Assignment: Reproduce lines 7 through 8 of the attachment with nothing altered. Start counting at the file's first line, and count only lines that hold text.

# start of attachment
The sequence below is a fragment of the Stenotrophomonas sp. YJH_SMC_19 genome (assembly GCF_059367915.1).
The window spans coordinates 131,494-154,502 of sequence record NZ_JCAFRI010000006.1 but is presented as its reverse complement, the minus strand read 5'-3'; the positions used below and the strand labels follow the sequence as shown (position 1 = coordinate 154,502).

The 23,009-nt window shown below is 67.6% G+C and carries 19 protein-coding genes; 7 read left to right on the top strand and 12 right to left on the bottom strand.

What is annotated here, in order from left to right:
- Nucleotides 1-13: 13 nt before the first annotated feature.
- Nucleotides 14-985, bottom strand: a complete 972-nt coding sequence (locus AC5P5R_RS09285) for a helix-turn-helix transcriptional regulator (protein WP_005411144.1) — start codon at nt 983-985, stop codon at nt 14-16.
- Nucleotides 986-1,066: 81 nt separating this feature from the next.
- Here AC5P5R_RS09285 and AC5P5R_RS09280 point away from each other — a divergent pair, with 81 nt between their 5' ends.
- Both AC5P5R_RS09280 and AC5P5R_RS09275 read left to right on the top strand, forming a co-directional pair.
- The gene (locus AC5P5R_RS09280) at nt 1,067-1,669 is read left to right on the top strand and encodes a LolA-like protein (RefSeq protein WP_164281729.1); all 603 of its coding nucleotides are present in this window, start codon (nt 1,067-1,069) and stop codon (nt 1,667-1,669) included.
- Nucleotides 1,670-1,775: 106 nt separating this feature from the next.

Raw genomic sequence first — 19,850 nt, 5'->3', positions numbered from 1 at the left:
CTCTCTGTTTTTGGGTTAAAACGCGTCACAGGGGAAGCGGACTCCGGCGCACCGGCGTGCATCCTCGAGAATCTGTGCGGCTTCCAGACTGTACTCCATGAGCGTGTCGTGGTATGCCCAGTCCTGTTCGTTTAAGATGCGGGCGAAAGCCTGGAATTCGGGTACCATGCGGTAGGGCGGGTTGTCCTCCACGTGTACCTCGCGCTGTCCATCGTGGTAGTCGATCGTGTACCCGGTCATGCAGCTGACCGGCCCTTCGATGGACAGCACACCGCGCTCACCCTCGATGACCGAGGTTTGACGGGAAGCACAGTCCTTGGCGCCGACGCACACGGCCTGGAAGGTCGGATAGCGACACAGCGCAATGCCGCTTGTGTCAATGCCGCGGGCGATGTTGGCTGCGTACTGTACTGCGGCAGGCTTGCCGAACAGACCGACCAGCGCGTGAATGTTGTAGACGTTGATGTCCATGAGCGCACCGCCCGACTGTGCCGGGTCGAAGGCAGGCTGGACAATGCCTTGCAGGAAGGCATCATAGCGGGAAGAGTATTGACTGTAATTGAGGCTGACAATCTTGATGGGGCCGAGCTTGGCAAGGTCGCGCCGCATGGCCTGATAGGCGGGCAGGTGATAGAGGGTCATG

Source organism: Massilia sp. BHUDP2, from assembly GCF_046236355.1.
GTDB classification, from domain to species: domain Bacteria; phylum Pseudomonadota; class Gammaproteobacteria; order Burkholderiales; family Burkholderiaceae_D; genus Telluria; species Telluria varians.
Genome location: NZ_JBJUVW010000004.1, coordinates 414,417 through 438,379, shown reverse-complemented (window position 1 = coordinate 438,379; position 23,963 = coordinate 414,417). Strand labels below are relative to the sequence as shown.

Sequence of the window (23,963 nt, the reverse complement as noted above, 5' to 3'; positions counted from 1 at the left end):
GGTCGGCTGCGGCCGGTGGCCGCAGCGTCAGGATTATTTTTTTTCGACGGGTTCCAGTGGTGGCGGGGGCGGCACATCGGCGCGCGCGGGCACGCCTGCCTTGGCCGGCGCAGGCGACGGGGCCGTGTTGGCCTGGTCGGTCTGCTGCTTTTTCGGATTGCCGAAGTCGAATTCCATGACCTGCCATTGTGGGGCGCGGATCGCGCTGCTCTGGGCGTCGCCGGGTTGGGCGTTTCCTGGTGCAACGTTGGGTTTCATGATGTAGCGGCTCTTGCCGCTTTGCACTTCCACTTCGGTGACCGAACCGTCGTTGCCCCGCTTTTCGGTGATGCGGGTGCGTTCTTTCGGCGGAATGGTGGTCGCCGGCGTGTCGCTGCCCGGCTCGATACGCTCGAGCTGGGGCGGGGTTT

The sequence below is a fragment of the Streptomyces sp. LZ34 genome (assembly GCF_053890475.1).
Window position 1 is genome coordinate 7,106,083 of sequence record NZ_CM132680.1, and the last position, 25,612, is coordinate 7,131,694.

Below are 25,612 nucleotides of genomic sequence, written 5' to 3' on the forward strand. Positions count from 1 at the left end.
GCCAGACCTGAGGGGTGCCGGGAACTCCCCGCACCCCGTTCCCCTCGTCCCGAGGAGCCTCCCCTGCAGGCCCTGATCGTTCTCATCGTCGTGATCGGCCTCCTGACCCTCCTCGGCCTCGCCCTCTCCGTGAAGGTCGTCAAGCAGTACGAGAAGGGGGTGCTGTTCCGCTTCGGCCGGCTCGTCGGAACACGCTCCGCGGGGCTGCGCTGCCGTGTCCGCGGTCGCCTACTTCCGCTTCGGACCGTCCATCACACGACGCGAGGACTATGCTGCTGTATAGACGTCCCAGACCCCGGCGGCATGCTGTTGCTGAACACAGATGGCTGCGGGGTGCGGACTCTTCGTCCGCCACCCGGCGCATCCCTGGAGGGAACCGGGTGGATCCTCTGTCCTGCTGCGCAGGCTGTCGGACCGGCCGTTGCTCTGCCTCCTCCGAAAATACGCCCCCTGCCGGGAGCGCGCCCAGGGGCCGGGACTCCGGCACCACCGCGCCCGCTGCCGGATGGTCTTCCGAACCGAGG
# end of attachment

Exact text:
- Nucleotides 986-1,066: 81 nt separating this feature from the next.
- Here AC5P5R_RS09285 and AC5P5R_RS09280 point away from each other — a divergent pair, with 81 nt between their 5' ends.